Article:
4 – Can you comment on your impression of the pros/cons of in-house vs. contract therapy?
Optima’s view is that PDPM introduces much more complexity to the delivery of therapy than has existed under the RUG system. While we believe in-house programs already functioning well will also be able to have good results under PDPM, we discourage SNFs that are currently outsourcing therapy to consider making a move to in-house at this time. The risks of such a move are significant from a legal and financial perspective.
5 – How about a pricing model based on improved function or LOS?
We recommend some mechanism in the billing method to reward the therapy company when better outcomes are achieved at a lower cost. We anticipate there will be many derivatives to the basic models discussed in our webinar. As an example, there could be a percentage bonus payment when a LOS-to-Quality-of-Outcome ratio is met over a period of time. On the flip side, there could be a clause included for a discount if the ratio falls below a specified threshold.
For more information, read Evaluating PDPM Pricing Models to learn about PDPM therapy pricing models currently under consideration, and use the pricing worksheet to evaluate the best strategy for your business.
6 – How will other payer sources affect the different payment models outlined in the webinar?
There is no required change for any of the other payer sources, but it’s certainly possible they will adapt to PDPM. There may be some contracts where the therapy company agrees to provide services for a SNF’s entire patient population, regardless of payer, for a per diem fee or other model that would be appropriate for population management.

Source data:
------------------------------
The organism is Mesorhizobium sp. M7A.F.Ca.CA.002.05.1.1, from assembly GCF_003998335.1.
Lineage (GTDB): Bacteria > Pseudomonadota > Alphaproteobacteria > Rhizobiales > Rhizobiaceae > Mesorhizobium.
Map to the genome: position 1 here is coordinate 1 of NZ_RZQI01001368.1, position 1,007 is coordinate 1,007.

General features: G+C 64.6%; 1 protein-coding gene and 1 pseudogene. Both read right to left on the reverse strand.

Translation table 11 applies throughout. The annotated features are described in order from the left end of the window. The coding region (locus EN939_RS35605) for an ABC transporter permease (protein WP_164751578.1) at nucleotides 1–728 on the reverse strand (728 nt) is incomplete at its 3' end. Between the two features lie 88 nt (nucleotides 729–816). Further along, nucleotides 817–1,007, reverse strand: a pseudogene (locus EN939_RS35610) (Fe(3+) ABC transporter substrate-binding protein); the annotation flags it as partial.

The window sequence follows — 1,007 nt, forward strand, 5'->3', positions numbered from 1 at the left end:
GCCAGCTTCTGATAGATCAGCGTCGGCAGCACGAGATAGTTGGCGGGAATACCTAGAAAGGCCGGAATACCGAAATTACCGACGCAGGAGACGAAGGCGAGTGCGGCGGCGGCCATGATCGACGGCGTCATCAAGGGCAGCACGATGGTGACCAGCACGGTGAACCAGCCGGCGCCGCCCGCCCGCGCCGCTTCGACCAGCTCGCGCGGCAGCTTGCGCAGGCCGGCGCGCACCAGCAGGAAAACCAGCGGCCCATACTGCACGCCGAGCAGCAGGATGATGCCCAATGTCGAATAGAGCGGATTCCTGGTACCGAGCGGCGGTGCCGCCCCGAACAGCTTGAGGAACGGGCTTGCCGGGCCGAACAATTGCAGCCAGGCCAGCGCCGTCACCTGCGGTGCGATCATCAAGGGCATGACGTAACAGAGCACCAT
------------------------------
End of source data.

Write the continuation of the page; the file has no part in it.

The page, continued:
7 – Do you have information on how the billing is supposed to work (PDPM vs. RUG)?
Optima hosted a webinar titled “Goodbye RCS-1, Hello PDPM” that spent more time contrasting PDPM vs. RUGs. To watch that webinar, click here.
TOOLS FOR DECISION MAKING
In addition to the three SNF therapy metrics discussed in the webinar (EFI, CIFI, DIFI), Optima’s Business Intelligence tool provides advanced BI and data analysis to support decision making. Michael showcased some of the insights provided by Optima’s BI tool during the webinar, which raised the following questions:
8 – How does Optima’s RUG to PDPM analysis tool handle I8000A coding? Are “optimized” codes picked or does the methodology rely on taking the exact I8000A code listed on the sample set?
Optima’s analysis tool identifies all diagnoses on the MDS, including all of I8000, checkbox items in section I and others. After filtering out diagnoses that are on a blacklist for use in I8000A (e.g., codes that would be “return to provider”), the code that yields the highest combined PDPM reimbursement for the SNF is used for the calculations. All factors that influence reimbursement are considered, not just the primary diagnosis. In some instances, the best diagnosis code could yield lower reimbursement for some components (PT and OT) but higher reimbursement for others (nursing and SLP). The code that yields the highest combined reimbursement is what is used for the calculations by Optima.
9 – Does Optima’s BI model assume maximized diagnosis for the case-mix groups (from the other MDS data)?
The PDPM analysis in Optima’s BI tool considers all diagnoses on the MDS in I8000, as well as checkbox diagnoses throughout the MDS, including much of Section I. The diagnosis used for calculations is the one that yields the highest combined reimbursement for each patient, after excluding any diagnoses on a blacklist as inappropriate for I8000A use under PDPM.
10 – Is the BI dashboard highlighted in the webinar available for customers?
Yes, Optima’s BI tool is currently available for Optima’s customers. We’re continuing to build on its capabilities and will release important new PDPM-analysis tools in in the coming months.
To learn more, request a demo of Optima’s BI tool, and visit our PDPM Resource Center to stay up to date on the latest information and insights.